He added, “I was just trying to compute the idea of them bulldozing a cemetery and building on it. That was the empty feeling I had.”
Man in Peru charged with making recent bomb threats to US synagogues, FBI says
(JTA) — Authorities in Peru have arrested a 33-year-old man who the FBI has charged with making a string of bomb threats targeting U.S. Jewish institutions, including synagogues on Rosh Hashanah.
Eddie Manuel Nunez Santos made more than 150 threats, mostly by email, against synagogues, hospitals, school districts and other institutions in five states between Sept. 15 and Sept. 21, according to the FBI’s complaint against him, which was unsealed Thursday. Nunez Santos was arrested in Lima on Tuesday, according to the FBI.
The FBI says Nunez Santos, who is Peruvian, embarked on the bomb threat spree after asking teen girls to send him pornographic pictures of themselves and being rejected. He is also being charged with crimes related to those requests, the FBI said.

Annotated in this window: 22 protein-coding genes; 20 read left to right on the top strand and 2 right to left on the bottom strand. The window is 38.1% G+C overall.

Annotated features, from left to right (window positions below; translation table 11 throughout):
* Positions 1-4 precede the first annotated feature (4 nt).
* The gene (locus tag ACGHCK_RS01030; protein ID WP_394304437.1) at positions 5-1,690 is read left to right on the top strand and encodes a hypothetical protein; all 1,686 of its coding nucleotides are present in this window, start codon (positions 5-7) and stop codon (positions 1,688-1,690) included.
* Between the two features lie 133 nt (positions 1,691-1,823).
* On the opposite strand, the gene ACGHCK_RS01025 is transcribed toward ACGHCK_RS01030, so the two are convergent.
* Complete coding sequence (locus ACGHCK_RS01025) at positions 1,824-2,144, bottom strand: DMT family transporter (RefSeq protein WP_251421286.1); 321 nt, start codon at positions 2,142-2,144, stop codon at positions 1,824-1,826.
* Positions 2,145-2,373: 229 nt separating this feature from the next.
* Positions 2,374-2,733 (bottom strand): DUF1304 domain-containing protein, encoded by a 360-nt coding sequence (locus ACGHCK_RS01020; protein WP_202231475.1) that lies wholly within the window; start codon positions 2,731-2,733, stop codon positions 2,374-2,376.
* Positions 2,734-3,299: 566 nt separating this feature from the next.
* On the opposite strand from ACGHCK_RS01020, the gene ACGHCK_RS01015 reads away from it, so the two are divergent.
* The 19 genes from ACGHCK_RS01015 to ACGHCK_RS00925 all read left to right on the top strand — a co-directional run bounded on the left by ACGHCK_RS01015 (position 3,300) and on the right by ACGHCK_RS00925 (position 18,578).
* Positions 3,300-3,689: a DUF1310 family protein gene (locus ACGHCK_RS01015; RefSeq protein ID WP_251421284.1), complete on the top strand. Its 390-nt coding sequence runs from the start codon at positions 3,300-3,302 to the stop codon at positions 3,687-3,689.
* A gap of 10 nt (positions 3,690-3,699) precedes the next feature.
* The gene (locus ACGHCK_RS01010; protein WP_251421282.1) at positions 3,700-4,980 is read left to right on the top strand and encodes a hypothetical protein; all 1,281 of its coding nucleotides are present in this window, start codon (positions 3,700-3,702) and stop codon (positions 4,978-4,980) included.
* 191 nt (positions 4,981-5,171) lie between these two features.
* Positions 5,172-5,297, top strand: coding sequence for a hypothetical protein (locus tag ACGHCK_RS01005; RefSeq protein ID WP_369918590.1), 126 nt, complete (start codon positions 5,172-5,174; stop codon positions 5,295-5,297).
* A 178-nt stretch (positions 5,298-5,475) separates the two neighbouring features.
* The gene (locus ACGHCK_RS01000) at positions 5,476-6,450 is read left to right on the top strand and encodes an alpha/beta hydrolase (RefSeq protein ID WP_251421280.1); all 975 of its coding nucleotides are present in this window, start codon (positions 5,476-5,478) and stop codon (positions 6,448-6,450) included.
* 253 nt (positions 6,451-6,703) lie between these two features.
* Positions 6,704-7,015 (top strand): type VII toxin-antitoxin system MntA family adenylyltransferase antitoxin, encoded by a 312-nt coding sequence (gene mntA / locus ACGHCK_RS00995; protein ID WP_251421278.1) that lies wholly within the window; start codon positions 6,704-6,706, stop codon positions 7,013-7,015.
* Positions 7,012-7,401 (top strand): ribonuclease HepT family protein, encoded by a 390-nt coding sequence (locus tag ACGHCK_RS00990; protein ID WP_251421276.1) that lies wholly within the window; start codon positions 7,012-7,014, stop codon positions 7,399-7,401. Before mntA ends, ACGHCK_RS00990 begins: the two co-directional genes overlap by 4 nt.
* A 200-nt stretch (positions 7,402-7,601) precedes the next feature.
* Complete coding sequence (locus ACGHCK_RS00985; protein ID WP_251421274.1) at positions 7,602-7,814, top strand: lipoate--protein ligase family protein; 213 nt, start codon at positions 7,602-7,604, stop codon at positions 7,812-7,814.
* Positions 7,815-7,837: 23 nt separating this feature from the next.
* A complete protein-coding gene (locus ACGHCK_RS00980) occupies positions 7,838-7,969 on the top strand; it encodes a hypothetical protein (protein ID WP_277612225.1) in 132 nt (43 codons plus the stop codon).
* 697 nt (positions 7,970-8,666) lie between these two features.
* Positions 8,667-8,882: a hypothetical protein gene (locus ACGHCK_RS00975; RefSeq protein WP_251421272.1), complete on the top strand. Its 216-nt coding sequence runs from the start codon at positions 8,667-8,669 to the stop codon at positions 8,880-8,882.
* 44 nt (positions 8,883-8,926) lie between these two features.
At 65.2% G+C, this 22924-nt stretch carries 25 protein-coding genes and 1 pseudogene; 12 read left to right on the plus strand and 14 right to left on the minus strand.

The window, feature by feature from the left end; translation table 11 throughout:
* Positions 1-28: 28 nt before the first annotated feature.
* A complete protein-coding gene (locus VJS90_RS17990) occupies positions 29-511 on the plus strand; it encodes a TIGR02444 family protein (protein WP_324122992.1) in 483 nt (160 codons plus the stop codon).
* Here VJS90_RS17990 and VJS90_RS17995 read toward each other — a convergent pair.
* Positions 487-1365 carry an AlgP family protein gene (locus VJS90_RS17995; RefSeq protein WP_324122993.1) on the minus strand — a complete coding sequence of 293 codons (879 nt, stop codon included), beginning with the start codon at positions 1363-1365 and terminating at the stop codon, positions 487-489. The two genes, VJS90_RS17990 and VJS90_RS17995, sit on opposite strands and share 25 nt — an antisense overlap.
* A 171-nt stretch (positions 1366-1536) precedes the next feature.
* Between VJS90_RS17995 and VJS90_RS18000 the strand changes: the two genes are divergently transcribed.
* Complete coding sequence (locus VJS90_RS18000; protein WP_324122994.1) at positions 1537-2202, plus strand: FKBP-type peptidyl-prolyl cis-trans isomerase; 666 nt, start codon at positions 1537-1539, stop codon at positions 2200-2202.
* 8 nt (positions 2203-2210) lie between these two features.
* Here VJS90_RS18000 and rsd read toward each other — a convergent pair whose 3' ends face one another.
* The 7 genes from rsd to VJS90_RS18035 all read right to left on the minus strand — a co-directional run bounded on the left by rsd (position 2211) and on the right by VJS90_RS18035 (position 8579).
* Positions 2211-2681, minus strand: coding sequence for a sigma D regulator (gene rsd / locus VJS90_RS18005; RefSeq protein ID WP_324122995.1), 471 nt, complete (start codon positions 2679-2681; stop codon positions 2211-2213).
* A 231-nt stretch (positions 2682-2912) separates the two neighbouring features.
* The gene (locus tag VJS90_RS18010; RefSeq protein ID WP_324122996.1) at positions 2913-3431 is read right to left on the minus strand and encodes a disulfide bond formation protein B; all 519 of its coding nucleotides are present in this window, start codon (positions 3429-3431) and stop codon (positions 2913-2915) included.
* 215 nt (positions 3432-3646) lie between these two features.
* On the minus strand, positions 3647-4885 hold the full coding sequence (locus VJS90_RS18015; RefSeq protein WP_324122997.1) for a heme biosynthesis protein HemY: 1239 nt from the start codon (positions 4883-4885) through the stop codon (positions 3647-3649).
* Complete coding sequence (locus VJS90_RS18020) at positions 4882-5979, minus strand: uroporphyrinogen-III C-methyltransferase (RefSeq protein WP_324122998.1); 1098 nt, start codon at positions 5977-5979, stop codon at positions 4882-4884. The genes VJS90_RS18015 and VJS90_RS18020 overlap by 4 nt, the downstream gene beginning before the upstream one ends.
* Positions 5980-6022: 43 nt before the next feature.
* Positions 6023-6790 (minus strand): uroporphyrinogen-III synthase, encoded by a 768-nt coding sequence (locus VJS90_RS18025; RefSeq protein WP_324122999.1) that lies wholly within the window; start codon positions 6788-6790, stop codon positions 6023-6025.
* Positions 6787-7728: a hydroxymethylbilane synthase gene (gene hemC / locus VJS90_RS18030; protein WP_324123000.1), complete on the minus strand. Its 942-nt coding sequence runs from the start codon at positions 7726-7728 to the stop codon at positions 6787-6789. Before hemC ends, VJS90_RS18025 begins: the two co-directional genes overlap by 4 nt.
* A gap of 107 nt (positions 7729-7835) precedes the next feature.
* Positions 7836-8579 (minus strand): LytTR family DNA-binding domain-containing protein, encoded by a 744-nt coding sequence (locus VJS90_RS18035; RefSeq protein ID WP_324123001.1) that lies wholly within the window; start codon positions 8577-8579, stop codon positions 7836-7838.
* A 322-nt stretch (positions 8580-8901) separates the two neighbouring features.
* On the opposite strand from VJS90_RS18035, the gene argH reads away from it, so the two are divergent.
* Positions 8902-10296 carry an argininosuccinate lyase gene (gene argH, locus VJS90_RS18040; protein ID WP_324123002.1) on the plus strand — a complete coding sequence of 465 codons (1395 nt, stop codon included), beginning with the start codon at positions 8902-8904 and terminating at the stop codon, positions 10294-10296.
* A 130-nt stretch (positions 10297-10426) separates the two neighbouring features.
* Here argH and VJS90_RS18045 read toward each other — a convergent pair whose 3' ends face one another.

Some of the emailed threats included phone numbers to contact. Those phone numbers, the FBI said, belonged to the teen girls who had rejected or cut off contact with him.
The tally of threats in the complaint reflect only some of those that have been reported by synagogues or their local police departments in the last few months. None of the threats have been credible.
After Rosh Hashanah, which began on the evening of Sept. 15, the Anti-Defamation League said it had counted a total of 71 threats against Jewish institutions in 14 states since July 21. But the ADL, an antisemitism watchdog, cautioned that the real number may be even higher: Some communities, it said, had chosen not to disclose the threats they received, in part to avoid gratifying whoever was issuing them.
The bomb threats targeting synagogues have, in many cases, led to congregations being evacuated in the middle of prayer services so that police can conduct a sweep of the building. In addition, the threats included in the complaint resulted in thousands of schoolchildren evacuating their schools; a lockdown of a hospital; and flight delays, according to the FBI.
The FBI and antisemitism watchdogs did not immediately respond to questions about whether additional people might have been responsible for the recent wave of bomb threats. The threats in the complaint were made to institutions in New York, Pennsylvania, Connecticut, Arizona, and Alaska, according to the FBI, but evacuations were reported in several other states including several in New Jersey on Rosh Hashanah.